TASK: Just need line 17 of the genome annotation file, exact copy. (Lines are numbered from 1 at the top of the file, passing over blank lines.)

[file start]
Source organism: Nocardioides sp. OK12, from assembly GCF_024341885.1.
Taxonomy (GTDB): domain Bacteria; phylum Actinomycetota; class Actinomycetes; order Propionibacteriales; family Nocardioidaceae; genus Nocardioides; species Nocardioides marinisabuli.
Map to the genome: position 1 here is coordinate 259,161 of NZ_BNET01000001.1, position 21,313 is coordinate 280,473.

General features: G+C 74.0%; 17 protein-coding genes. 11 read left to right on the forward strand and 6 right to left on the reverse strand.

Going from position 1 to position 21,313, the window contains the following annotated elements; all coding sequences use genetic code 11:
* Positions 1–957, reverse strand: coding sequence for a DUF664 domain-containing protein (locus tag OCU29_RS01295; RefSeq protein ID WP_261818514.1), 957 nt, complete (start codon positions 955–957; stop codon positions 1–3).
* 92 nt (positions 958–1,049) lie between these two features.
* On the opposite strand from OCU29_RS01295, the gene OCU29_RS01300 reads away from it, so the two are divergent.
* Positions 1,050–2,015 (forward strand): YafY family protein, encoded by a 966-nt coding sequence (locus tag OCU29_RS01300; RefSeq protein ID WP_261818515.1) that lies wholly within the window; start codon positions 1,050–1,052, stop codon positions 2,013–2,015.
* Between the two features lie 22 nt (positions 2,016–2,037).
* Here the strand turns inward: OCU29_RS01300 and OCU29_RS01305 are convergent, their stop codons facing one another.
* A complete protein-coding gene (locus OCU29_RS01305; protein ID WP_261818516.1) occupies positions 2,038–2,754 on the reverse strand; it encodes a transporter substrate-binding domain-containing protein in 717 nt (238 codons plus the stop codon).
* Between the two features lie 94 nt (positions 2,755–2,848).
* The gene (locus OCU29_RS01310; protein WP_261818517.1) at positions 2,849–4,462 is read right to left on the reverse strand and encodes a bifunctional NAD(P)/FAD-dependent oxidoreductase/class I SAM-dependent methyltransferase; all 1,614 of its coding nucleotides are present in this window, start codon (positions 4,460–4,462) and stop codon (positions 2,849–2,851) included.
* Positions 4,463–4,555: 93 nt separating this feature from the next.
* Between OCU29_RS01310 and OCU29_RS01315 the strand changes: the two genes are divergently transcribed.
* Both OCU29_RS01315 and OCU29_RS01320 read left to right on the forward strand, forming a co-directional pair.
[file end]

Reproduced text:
* Both OCU29_RS01315 and OCU29_RS01320 read left to right on the forward strand, forming a co-directional pair.